Level evidence for diagnosis ocular TB

Identification M.Tb in Other fluid/tissue (eg.Lung)

Level III
Suggestive pattern of intraocular inflammation +

Suggestive clinical on systemic exam & Radiological

MEDICAL MANAGEMENT 1. Drug Regimens for Treating Intraocular Tuberculosissimilar to those for pulmonary or extrapulmonary tuberculosis Comanagement with pulmonologist/internist
2. Duration of Treatment The initial regimen: RHZE. Pyrazinamide and ethambutol were stopped after 2 to 3 months and treatment with isoniazid and rifampin was continued for 9 to 12 months

3. Concomitant Use of Corticosteroids/ Immunosuppressive Agents

Low-dose systemic corticosteroids used for 4 to 6wks, along with multidrug ATT, may limit damage to ocular tissues caused from delayed type hypersensitivity

5. Ocular Side Effects of Anti-Tubercular Drugs The ethambutol toxicity is rare if the daily dose does not exceed 15mg/kg. Of the patients receiving daily dose of 25 mg/kg or more, 1--2% experience ocular toxicity

Selected Anterior segment manifestation:

Molloscum contagiosum, HZO, Herpes simplex , Kaposi sarcoma

Most Common Posterior segment manifestation: HIV

Retinopathy, CMV retinitis

Molluscum contagiosum


Molluscum contagiosum, characterized by cutaneous nodules Painful, dermatoform, cluster vesicobullous

Herpes simplex

Kaposi Sarcoma (KS)

Painless, dendritic, decreased of corneal sensibility, recurrent

Nodul, reddish, painless, vascular, eyelid, conj- orbit

HIV Retinopathy
Ocular micro-angiopathic syndrome Non-infectious microvascular disorder characterised

by cotton wool spots, microaneurysms, retinal haemorrhages, Roth spots, telangiectatic vascular changes and areas of capillary non-perfusion

HIV Retinopathy

Cotton-wool spots (CWS) are the most common ocular micro-angiopathic manifestations of HIV/AIDS

CMV retinitis was a frequent opportunistic infection among patients with AIDS typically occurred in patients with CD4 T cells (helper T cells) 50 cells/L

Cytomegalovirus retinitis has been reported to affect up to 25% to 40% of HIV patients and is the most common cause of visual loss
Highly active antiretroviral therapy (HAART) effectively suppresses HIV replication, resulting in immune recovery, which, if sufficient, controls retinitis without anti-CMV therapy.

CMV-Retinitis Treatment
The induction regimen consisted of injection of 2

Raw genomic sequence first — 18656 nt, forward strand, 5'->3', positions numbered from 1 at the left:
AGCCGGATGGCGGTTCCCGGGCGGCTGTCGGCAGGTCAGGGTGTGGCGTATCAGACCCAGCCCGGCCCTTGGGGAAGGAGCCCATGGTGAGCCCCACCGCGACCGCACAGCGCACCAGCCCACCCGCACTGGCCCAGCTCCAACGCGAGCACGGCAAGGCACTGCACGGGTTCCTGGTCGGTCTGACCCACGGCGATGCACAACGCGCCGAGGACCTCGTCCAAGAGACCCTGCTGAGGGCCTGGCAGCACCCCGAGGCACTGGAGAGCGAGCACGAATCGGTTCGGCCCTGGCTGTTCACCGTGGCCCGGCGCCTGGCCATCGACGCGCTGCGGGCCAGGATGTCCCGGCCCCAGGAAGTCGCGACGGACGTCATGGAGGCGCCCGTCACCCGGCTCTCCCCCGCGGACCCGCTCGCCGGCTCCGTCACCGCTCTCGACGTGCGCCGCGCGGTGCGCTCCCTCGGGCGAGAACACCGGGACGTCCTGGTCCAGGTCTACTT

mg/0.04 ml of ganciclovir twice weekly for 4 weeks followed by a similar dose weekly for 4 weeks and then a weekly maintenance regimen of 1.0 mg/0.02 ml ganciclovir anti-CMV drugs are virostatic, and treatment has to be given in a continuous to prevent recurrence of the disease.

This is a case of a 20 y.o F with blurring of vision 1 week

ptc. Associated with eye soreness, mild eye redness, seeing floaters and half of visual defect. Pt likes to consume street food satae No fever nor cough. (-) history of allergic Had prior consult but gain no relief

Ophthalmological Status
VA : 2/60 (inferior side) Mild ciliary injection Clear cornea -f/-c +2 vitreous cell IOP 59 mmHg VA : 1.0 No injection Clear cornea -f/-c - vitreous cell IOP 12 mmHg


Full EOM
+/+RC (-)RAPD

Full EOM
+/+RC (-)RAPD

Fundus Photo pre-treatment

Ancillary Test
Ro Thorax PA : Mild Infiltrate on left parahiler Aorta Calsification Ass: Bronchopneumonia DD/ Pulmonary TB

Hb 13.9 g/dl L 9.2 0/1/2/76/21/0 Ht 43 Tromb 285.000 Blood sugar 126mg/dl

Ig G Toxoplasma

(+) 100 IU/ml

Diagnosis and Treatment

Posterior Uveitis (Retinochoroiditis) ec Toxoplasmosis

OD with secondary glaucoma Meds: Ab-steroid topical 6x OD Timolol 0.5% 2x OD Cotrimoksazol forte 2x 1 tab Acetazolamide 250mg 3x 1 tab Methylprednisolone 1 x 48mg pc Kalium oral 2x1 tab

1 week post treatment

OD : VAD sc 0.5 ()

BCVA S-1.00 c -0.50 x 160 --- 0.8 (-) ciliary injection (-) vit cell IOP 10 mmHg () OS : VAD sc 1.0 IOP 12 mmHg

Fundus Photo 2nd wk post tx

Fundus Photo pre & 3rd wk post tx